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NYC subway shooting suspect ate at Katz’s Deli during manhunt: sources


Frank James, the man accused of opening fire on a subway train in Brooklyn, visited several neighborhoods in Manhattan, including a stop at the famous Katz’s Delicatessen, as the NYPD scoured the city for him, sources say policewomen.

James, 62, was arrested Wednesday afternoon in the East Village neighborhood of Manhattan, authorities said, more than 24 hours after 10 people were shot dead on a crowded N subway as the train arrived at the 36th Street Station in Brooklyn. Twenty-nine people were injured in total in the chaos.

Police recovered James’ phone, credit card and MetroCard from the scene of the shooting, but he had a second phone and a second MetroCard which police now use to track his movements after he escaped capture on the crime scene, law enforcement sources told ABC. News.

After the mass shooting during Tuesday morning’s rush hour, James changed subways, from N to R, and got off the train at the 25th Street station around 8:35 a.m., sources said. He then took the B67 bus to Park Slope, where he bought a new mask and entered the 7th Avenue subway station at 9:18 a.m.

James arrived in Manhattan and on Tuesday evening checked into the Chelsea International Hostel on West 20th Street, sources said.

He came out Wednesday morning and began roaming the streets of Lower Manhattan, hiding in plain sight, sources said.

Multiple sightings began around 10:30 a.m. when he was spotted sitting outside Dimes, a restaurant in Chinatown, sources said. Witnesses took photos of him sitting, apparently using a Link NYC hub to charge his phone, and posted on social media, tagging the police, sources said.

Hours later, James was spotted having lunch at Katz’s on the Lower East Side, sources said.

Just after 1 p.m. Wednesday, James called Crime Stoppers on himself, saying he was in the East Village at a McDonald’s at East 6th Street and First Avenue, sources said. James reportedly said, “I think you’re looking for me. I see my picture all over the news and I’ll be at that McDonald’s.”

By the time the police arrived, James had already left the McDonald’s. But a Good Samaritan spotted James nearby in St. Mark’s Square and First Avenue and reported the police, sources said.

New York City Mayor Eric Adams hosted an event Friday to honor transit workers involved in the response to the subway shooting.

“New York City has shown the world what our city is and has always been: courage, heroism, quick thinking and decisive action,” said Adams, who appeared virtually as he remains in quarantine with COVID. -19.

“No passenger was left behind, no life was lost. And thanks to you, our city continues to function every day,” the mayor said.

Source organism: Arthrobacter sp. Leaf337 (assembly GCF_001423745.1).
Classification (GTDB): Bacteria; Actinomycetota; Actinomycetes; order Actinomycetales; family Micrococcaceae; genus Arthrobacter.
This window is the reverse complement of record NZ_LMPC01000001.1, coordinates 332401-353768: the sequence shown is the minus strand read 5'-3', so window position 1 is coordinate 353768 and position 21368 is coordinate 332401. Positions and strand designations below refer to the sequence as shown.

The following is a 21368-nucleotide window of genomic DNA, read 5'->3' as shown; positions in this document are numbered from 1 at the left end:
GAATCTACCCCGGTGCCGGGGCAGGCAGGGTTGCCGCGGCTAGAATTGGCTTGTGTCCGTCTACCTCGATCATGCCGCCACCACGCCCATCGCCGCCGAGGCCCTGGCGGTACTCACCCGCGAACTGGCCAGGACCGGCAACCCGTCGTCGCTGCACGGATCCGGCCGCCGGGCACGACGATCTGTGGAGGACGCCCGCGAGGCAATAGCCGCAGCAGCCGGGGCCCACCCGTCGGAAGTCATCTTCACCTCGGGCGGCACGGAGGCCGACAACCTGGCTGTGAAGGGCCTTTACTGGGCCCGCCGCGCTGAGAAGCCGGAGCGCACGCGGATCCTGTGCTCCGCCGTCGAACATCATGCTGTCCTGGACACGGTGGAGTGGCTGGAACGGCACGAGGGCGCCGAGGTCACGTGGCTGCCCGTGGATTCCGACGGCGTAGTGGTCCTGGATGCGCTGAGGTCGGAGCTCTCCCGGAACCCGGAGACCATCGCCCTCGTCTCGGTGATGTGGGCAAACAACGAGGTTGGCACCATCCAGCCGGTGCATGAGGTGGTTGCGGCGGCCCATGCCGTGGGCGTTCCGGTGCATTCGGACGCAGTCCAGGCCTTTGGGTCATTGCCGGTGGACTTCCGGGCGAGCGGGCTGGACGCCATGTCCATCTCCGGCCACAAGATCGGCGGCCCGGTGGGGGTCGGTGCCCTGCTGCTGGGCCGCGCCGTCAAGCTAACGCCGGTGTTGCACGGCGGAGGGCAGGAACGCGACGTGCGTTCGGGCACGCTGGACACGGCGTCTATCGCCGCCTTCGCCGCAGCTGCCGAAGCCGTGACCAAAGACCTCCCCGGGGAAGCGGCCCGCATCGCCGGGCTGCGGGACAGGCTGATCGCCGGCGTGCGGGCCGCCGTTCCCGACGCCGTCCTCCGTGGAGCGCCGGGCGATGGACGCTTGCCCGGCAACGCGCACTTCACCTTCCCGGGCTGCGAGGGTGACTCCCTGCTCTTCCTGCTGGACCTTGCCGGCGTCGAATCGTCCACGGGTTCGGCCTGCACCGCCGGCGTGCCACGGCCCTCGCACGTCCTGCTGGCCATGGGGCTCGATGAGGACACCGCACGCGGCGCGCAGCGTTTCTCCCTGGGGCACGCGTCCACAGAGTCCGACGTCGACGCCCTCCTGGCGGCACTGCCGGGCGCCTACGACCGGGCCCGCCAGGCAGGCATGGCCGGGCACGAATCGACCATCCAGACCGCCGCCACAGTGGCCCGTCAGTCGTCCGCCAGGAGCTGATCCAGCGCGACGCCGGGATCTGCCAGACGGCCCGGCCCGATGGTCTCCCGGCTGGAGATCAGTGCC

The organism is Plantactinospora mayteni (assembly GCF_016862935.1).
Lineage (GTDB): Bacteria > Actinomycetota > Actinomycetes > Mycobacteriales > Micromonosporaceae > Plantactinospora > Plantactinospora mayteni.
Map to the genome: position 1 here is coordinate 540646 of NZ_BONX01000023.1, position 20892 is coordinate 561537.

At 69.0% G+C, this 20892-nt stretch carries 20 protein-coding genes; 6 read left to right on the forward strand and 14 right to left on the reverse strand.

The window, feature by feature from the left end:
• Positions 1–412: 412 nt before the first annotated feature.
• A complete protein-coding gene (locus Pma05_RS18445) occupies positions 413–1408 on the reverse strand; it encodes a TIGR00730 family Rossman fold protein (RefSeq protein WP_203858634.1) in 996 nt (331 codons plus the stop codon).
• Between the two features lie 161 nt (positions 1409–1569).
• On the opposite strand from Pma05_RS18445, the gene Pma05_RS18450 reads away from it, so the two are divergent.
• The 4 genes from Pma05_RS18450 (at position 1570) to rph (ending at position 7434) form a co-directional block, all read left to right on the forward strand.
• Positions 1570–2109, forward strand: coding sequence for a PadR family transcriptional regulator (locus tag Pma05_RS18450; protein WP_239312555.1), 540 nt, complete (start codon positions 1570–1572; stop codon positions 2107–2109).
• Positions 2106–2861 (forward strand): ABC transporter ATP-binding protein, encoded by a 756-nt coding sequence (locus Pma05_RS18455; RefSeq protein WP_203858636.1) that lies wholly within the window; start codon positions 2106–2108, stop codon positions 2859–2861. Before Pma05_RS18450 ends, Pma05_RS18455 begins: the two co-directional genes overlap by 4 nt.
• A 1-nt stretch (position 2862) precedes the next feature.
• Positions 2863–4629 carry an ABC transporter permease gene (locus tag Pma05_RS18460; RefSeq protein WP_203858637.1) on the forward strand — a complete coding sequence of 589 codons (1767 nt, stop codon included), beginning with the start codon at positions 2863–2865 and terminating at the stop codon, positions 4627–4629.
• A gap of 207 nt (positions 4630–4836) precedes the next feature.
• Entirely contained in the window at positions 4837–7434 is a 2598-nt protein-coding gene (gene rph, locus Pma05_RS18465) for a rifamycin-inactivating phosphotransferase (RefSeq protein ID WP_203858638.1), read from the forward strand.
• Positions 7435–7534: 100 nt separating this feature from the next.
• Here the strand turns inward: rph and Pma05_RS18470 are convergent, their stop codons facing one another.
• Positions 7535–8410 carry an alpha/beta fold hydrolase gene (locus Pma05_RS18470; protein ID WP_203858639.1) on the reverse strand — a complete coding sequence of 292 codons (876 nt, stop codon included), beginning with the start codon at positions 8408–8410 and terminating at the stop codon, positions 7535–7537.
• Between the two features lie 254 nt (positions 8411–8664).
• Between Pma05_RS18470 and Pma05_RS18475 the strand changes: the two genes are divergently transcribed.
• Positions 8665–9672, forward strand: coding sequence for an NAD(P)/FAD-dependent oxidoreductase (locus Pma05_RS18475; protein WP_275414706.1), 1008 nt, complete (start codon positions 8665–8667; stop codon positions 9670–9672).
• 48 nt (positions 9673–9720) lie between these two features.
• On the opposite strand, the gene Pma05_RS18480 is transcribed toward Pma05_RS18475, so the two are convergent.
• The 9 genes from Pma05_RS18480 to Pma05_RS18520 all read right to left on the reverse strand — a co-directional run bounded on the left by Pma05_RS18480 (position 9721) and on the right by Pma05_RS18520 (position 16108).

Adams also thanked all New Yorkers for their mobilization at various levels, from educators at nearby schools to doctors and nurses at local hospitals to civilians who “rushed to the aid of their fellow travelers.”

Earl Phillips, secretary-treasurer of Transit Workers Union Local 100, praised subway operators and conductors who he said took charge during the active fire situation.

“At all times they were directing passengers, making announcements, moving their trains, taking the police into the tunnels to search for the shooter,” or communicating with emergency responders, he said.

Meanwhile, bus drivers stepped in and “filled the void” by transporting displaced people through the blocked subways, Phillips said.

James was arrested on a federal charge of committing a terrorist act on a transit vehicle. James made his first court appearance on Thursday and pleaded not guilty. He was sentenced to detention without bail.

James’ defense attorney, Mia Eisner-Grynberg, called the shooting a tragedy, but stressed that initial information can often be wrong. She also praised James for turning himself in.

James, who was born in New York, recently lived in an Airbnb in Philadelphia, sources say. He reserved a U-Haul pickup in Philadelphia last week and picked up the truck Monday afternoon, sources said. After stopping at a warehouse, where weapons were later found, he traveled to New York, sources said.

In a court filing, federal prosecutors called the shooting calculated and “entirely premeditated.” They noted that James wore a construction worker-style helmet and jacket as a disguise, then threw them away after the shots were fired to avoid recognition.

Prosecutors suggested James had the wherewithal to carry out more attacks, noting he had ammunition and other gun-related items in a storage unit in Philadelphia.

“The defendant, in a terrifying manner, opened fire on the passengers of a crowded subway train, interrupting their morning commute in a way this city had not seen in over 20 years,” it said Thursday. in court Assistant US Attorney Sara Winik. “The defendant’s attack was premeditated; it was carefully planned; and it struck terror among the victims and throughout our city.”

ABC News

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